A SPATIAL DECISION SUPPORT FRAMEWORK FOR PLANNING
Creating Tool-Chains for Organisational Teams
PRADEEP ALVA1, PATRICK JANSSEN2and RUDI STOUFFS3
1,2,3School of Design & Environment, National University of Singapore
Abstract. In practice, most planners do not make significant use
of planning support systems. Although significant research has been
conducted, the focus tends to be on supporting individual tasks, and
the outcomes are often the development of new stand-alone tools that
are difficult to integrate into existing workflows. The knowledge
contribution in this paper focuses on developing a novel spatial decision
support framework focusing on the workflows and tool-chains that span
across different teams within an organisation, with varying skill sets
and objectives. In the proposed framework, the core decision-making
process uses set decision parameters that are combined using a weighted
decision tree. The framework is evaluated by developing and testing
tool-chains for a real-world land suitability case study. The tool-chain
was implemented on top of a GIS platform.
Keywords. GIS SDSS PSS; Planning Automation; Geoprocessing;
Data Analytics; Geoinformatics.
Although many Spatial Decision Support Systems (SDSS) and Planning Support
Systems (PSS) exist, most planners do not make significant use of such systems in
practice (Geertman & Stillwell 2003, 2009; Vonk 2006, Schilder 2016). The aim
of the research is to explore an alternative approach to the effective use of PSS and
SDSS, evaluated through a land suitability case study. The focus is on developing
systems for large organisations with teams of diverse professionals with different
In order to improve the support function of PSS, a better conceptual and
empirical understanding is required of the relation between planning tasks and
PSS. Pelzer et al. (2015) discuss the concept of task-technology fit and PSS. They
believe this concept can lead to a better understanding of the usefulness that is
reachable by different planning support capabilities of a PSS for different tasks.
However, PSS research typically focuses on supporting individual tasks, and the
outcomes are often the development of new stand-alone tools that are difficult to
integrate into existing workflows.
Intelligent & Informed, Proceedings of the 24th International Conference of the Association for
Computer-Aided Architectural Design Research in Asia (CAADRIA) 2019, Volume 2, 11-20. © 2019
and published by the Association for Computer-Aided Architectural Design Research in Asia (CAADRIA),
12 P. ALVA, P. JANSSEN AND R. STOUFFS
In our research, we focus on workflows rather than individual tasks. Rather
than developing stand-alone tools, we aim to support specific workflows by
developing tool-chains on top of existing GIS frameworks. These workflows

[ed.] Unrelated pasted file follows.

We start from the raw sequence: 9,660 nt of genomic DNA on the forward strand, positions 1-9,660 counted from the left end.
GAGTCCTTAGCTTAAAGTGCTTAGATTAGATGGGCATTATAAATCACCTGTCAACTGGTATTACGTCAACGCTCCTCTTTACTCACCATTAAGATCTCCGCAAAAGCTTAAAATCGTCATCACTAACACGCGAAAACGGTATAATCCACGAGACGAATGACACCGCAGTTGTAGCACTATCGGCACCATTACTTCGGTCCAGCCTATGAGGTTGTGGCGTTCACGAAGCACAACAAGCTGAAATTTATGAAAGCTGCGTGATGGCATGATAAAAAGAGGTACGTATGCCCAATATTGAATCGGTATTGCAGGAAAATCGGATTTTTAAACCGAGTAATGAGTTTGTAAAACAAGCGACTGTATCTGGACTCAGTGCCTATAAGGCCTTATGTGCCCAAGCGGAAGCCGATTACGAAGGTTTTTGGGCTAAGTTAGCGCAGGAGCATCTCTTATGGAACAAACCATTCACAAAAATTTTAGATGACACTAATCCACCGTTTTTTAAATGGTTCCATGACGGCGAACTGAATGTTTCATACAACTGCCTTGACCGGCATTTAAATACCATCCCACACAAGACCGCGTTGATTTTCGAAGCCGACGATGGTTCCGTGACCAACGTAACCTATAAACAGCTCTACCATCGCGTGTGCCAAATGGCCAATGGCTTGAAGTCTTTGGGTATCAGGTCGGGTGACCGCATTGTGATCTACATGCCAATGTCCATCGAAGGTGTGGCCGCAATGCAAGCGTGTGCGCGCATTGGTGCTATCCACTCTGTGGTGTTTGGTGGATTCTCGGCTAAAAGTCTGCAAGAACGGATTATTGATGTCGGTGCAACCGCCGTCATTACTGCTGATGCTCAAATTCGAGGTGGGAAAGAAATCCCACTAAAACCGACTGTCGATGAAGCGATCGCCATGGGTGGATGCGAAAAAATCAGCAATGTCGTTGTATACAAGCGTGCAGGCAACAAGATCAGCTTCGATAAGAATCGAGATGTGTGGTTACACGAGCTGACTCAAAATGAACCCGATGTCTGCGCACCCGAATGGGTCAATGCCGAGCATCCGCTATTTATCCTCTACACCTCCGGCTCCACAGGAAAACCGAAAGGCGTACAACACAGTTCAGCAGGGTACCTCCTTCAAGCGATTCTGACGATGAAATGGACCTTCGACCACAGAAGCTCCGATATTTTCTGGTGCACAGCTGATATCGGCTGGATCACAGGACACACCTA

and tool-chains will typically span across different teams within the organisation,
with varying skill sets and objectives. For example, a key challenge is a typical
workflow in which planning decisions need to be made based on geoprocessed data
(Zhu and Ferreira 2015). In such a workflow, the task for the GIS team involves
analyzing large amounts of geospatial data, which is typically slow and requires
a high level of technical knowledge. The task for planners focuses on decision
making using that processed data, which must be interactive and requires domain
knowledge. Finally, the results of the decisions need to be communicated by the
This paper discusses how such planning tasks within an organisation can be
linked into seamless workflows, supported by geospatial tool-chains. In order to
demonstrate the proposed framework, a case-study on land suitability assessment
and resource management is presented. The case study is based on workflows
being developed by NUS in partnership with JTC Corporation, the lead agency in
Singapore spearheading the planning, promotion and development of the industrial
The next section proposes geospatial tool-chains, and section 3 presents a case
study focusing on land suitability assessment and resource management. Finally,
section 4 draws conclusions and discusses directions for future research.
2. Geospatial Tool-Chains
In the proposed framework, the core decision-making process uses a set of decision
parameters that are combined into a single metric. The parameters are first
calculated based on the latest geospatial data. Once each parameter is calculated,
overall fitness is then derived by using a weighted decision tree (Klosterman et
al. 2018). These weights may vary depending on any kind of development for an
assessment of land suitability. As a result, the weights must be user-defined.
For example, for supporting decisions related to land suitability, the parameters
may include Land Area, Plot Ratio, Shape and Location. When making queries,
a user can set the desired weightages for each of these parameters. This decision
tree is then used to calculate assessments for all of the available plots (see Figure
1). Each plot is then given a percentage score, 100% being the maximum score for
the specific query.
Such a decision-making process will be embedded within a broader workflow.
The research proposed a workflow consisting of three main stages, with
customized tools targeting different types of users with varying expertise. A
definite workflow is proposed, consisting of three main stages: 1) Geoprocessing
performed by the GIS team, 2) Interactive decision making performed by the
planners, and 3) Communications performed by the managerial team (see Figure
A SPATIAL DECISION SUPPORT FRAMEWORK FOR PLANNING 13
Figure 1. Decision tree.
Figure 2. Tool-chain workflow.
2.1. THREE STAGES
Such planning workflows will typically involve different teams from varying
departments in an organisation. In the proposed framework, a series of tools are
developed for performing specific tasks in the workflow. In addition, an important
issue is also the flow of data between specific tasks performed by different teams.
•Stage 1 - The geoprocessing task is performed by the GIS team, as this stage
deals with compiling the latest data for the decision tree. The decision tree will
need to be defined before this stage can be carried out.
•Stage 2 - The decision making task is performed by planners with specific